The bicycle kick also knows as "chilena" in Spanish, is one of the most legendary soccer moves you could see in a match, but its origin is still unknown by many
Hugo Sanchez, Marco van Basten, Rivaldo, Zlatan Ibrahimovic and recently Cristiano Ronaldo, just to mention some of the most popular cases, have given to the soccer fans the most spectacular "chilenas" or "bicycle kicks" over the years. This is a soccer move that is not so common, but when it happens it remains for a long time in the memory of the fans.
Leer en español: ¿Conoces el origen de la chilena? Aquí te contamos
However, many are unaware of the origin of the acrobatic move. In fact, there are many theories about the invention of the famous "chilena". In LatinAmerican Post we present you some of the most popular.
The origin: from "chalaca" to "chilena"
According to Grandes Medios, although this move is known as "chilena", at first it was called "chalaca". This is a word that has its origins in the nickname of the inhabitants of Callao, a Peruvian port inhabited by Chilean citizens at the end of the 19th century. BBC Mundo exposes a similar theory that was born in the twentieth century, "when the British railroad builders faced locals in the ports of Callao in Peru."
However, BBC Mundo also clarifies that the name "chilena", as such, emerged in a stadium in Talcahuano, Chile. The Argentinean journalist Jorge Barraza, specialized in the history of South American soccer, reinforces the theory of the "chalaca" and of its origin in Peru, according to the same British media. "People who live in the port of Callao are called chalacos and those who lived there practiced that move," Barraza said.
For his part, the Argentinean journalist Luciano Wernicke, who is in charge of collecting the most relevant anecdotes of events such as the Copa América, added that the appearance of the "chilena" occurred at the inauguration of the South American Championship that took place on July 2, 1916. This happened during a soccer match between Chile and Uruguay.
There, a Basque nationalized Chilean, Ramón Unzaga, used the move to defend against the celestes in a match that ended with a final score of 4-0 in favor of the Uruguayan team. "It was there that the fans began to talk about the move made by the defenders of that Chilean team, who were Unzaga and Gatica, and after the match, they commented "did you saw the move made by the Chileans"," said Barraza.
Those who have immortalized it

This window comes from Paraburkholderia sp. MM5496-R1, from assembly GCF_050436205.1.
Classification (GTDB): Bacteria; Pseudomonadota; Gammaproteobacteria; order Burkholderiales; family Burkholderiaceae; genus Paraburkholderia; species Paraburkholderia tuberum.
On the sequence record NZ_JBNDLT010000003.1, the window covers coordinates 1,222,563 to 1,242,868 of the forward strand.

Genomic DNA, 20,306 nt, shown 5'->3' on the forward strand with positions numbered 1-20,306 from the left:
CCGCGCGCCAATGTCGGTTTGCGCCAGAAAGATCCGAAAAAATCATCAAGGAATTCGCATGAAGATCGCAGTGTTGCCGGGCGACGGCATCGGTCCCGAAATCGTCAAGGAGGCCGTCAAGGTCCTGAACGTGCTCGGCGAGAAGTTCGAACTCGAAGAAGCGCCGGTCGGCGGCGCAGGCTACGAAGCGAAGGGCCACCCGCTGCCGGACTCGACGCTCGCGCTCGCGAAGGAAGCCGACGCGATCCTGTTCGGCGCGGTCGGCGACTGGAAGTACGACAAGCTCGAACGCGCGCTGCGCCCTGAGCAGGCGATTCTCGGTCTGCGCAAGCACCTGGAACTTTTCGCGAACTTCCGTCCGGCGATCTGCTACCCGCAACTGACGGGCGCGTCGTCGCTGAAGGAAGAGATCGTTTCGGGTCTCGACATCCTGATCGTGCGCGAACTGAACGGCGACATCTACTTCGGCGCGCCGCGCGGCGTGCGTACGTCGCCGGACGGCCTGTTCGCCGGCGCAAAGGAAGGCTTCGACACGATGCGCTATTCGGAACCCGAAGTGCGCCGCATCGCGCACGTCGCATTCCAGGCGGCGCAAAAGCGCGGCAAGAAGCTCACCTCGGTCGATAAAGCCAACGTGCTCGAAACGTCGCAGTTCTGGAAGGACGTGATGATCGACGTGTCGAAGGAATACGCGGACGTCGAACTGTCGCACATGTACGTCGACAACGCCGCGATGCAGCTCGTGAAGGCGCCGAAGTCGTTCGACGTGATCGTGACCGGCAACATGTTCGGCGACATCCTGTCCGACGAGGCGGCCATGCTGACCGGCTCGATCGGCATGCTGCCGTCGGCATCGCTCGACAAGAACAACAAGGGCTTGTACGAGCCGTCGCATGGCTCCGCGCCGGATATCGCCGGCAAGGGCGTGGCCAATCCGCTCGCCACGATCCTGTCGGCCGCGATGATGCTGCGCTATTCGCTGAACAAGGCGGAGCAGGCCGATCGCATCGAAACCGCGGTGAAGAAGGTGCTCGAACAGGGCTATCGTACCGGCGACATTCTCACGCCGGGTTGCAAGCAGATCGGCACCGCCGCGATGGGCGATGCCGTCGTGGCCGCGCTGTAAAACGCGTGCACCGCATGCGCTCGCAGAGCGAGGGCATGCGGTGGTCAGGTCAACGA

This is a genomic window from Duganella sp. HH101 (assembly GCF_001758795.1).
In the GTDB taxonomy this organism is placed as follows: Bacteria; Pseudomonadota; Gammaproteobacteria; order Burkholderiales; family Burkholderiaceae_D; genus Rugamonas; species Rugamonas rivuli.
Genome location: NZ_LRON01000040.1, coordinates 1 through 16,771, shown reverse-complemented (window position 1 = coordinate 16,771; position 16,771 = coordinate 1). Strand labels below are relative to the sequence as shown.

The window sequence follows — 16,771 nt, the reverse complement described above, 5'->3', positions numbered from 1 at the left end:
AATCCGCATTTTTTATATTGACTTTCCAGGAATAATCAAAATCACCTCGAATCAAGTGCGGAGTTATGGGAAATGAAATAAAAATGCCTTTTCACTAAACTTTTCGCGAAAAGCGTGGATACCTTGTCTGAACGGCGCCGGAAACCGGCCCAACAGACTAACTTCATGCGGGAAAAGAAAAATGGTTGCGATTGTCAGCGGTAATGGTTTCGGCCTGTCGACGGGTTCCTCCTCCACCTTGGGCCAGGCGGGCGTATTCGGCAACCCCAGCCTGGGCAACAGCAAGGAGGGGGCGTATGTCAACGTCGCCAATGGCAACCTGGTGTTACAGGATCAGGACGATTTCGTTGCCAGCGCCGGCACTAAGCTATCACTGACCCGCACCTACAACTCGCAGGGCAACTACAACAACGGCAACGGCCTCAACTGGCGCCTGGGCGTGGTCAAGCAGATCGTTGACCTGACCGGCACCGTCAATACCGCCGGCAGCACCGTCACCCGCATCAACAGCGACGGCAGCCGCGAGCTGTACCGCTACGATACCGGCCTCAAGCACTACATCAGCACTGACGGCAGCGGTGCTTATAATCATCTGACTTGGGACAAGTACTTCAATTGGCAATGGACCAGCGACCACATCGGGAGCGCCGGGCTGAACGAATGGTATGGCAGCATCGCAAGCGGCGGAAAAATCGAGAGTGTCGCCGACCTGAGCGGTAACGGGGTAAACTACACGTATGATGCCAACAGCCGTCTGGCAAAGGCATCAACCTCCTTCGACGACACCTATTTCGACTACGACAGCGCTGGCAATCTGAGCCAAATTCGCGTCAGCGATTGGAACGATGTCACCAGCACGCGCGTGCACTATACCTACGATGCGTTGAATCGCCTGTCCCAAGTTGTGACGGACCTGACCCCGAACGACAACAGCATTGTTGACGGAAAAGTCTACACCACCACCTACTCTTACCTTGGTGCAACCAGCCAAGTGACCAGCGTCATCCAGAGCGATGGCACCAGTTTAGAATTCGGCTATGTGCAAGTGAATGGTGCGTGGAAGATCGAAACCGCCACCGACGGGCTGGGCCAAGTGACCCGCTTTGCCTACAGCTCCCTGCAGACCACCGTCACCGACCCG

The "chilena" is the dream of every soccer player. According to El Mundo, this is a move perfected by Hugo Sánchez. With success, other followed him, such as Van Basten, Rivaldo, Ibrahimovic, Ronaldinho, and Mauro Bressan. The same media explains that its supposed creator is Ramón Unzaga, but it recognizes that other sources direct the origin to the young people of Callao and their "chalaca".
It also rescues a fragment of the book Fútbol a sol y sombra by the Uruguayan writer Eduardo Galeano, in which he declares the following: "Ramón Unzaga invented the move, on the field of the Chilean port of Talcahuano: with his body in the air, with his back to the ground, his legs shot the ball backwards, in a sudden scissor blade swing, but this acrobatics was called 'la chilena' a few years later, when striker David Arellano of Colo Colo, exhibited it in the stadiums of Spain."
BBC Mundo also remembers Chilean striker Arellano, who dominated the move as few in his time. He was a remarkable player who in 1925 founded, along with other partners, the club Colo Colo, the most popular soccer club in Chile. The player promoted a tour of Europe in 1927, the first of a Chilean club in those lands. There, Arellano showed his skills by executing the "chilena".
According to the same media, Arellano gained even more notoriety and was immortalized in the second commitment of that tour, in front of Valladolid. There was born the myth of that play, which was definitely installed in the world of soccer.
Many say that they invented the "chilena"
Although Unzaga is recognized as the father of the "chilena", there have been many who throughout history have said that they invented this move. On the one hand, according to Libertad Digital, there is the legendary Brazilian soccer player Leonidas, but the historical records indicate that he made the move years after Unzaga.
On the other hand is Carlo Parola, Signor Rovesciata, who was central defender of Juventus and used it frequently. Finally, Doug Ellis, president of the Aston Villa, claimed to have invented the move when he played for Southport, as the same media explains.
A move that generates impact
The "chilena" is one of those moves that we want to see over and over again. The interesting thing is that it does not happen on grass but in the air. It is executed with our back to the ground, our feet are raised and the ball is hit with the body suspended, according to the BBC. Of course, it does not always end in a goal, but when it does, it generates excitement and admiration, even becomes news.
The move was the subject of a movie. Director John Huston's Victory, which premiered in 1981, climaxed in a Chilean soccer match played by a group of soldiers escaping from a prison camp, the British media reports. It was starred by actors such as Sylvester Stallone, as well as former soccer players Pelé and Osvaldo Ardiles.
LatinAmerican Post | Onofre Zambrano
Translated from "¿Conoces el origen de la chilena? Aquí te contamos"
Listen this article